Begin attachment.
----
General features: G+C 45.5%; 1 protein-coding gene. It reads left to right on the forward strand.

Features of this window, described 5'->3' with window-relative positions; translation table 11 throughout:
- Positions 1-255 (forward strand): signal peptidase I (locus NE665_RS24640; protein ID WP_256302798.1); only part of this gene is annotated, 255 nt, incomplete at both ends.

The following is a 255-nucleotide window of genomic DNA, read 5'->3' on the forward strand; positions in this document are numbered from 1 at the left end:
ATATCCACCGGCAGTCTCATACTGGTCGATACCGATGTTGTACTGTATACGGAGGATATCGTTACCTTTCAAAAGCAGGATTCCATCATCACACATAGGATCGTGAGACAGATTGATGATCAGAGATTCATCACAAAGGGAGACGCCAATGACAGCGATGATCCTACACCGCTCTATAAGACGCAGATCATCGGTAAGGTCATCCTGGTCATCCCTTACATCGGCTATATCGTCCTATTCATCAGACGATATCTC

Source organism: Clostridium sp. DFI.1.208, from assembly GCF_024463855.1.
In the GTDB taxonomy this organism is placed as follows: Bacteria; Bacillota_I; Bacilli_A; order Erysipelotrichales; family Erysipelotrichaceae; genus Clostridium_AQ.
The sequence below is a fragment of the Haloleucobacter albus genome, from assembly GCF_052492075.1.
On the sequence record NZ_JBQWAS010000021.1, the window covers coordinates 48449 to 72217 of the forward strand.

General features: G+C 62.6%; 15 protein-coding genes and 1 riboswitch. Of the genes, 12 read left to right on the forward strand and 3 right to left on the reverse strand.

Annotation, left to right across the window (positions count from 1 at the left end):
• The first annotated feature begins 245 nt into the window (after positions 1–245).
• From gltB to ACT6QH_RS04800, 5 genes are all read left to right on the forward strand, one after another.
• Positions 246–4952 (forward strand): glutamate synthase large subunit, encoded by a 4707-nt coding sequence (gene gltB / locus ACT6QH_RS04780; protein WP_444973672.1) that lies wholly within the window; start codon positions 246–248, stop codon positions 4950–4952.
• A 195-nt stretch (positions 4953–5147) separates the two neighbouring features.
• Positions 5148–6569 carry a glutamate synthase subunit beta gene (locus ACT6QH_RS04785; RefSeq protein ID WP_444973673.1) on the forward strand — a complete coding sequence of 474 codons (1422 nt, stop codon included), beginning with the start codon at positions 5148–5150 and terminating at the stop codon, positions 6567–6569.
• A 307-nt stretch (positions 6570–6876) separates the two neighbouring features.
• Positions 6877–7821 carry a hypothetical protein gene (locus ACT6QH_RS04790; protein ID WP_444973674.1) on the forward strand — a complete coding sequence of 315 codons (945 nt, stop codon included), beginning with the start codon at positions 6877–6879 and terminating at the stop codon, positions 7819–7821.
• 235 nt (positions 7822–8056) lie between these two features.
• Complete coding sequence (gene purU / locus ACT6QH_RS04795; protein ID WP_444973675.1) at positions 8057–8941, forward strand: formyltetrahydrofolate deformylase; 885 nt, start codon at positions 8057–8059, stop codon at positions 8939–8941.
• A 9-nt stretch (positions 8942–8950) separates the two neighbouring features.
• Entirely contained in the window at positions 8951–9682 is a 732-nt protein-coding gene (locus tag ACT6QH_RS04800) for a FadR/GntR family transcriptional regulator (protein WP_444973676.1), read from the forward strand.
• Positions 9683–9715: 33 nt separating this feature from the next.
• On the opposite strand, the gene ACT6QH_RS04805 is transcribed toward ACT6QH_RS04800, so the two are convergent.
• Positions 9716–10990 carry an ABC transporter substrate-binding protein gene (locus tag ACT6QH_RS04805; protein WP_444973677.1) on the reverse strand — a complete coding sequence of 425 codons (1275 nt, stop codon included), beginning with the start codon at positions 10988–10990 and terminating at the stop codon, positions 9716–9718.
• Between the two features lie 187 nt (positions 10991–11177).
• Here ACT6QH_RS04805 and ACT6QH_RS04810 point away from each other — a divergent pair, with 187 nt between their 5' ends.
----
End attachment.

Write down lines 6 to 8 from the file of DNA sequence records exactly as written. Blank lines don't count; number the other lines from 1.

Source organism: Clostridium sp. DFI.1.208, from assembly GCF_024463855.1.
In the GTDB taxonomy this organism is placed as follows: Bacteria; Bacillota_I; Bacilli_A; order Erysipelotrichales; family Erysipelotrichaceae; genus Clostridium_AQ.
The sequence below is a fragment of the Haloleucobacter albus genome, from assembly GCF_052492075.1.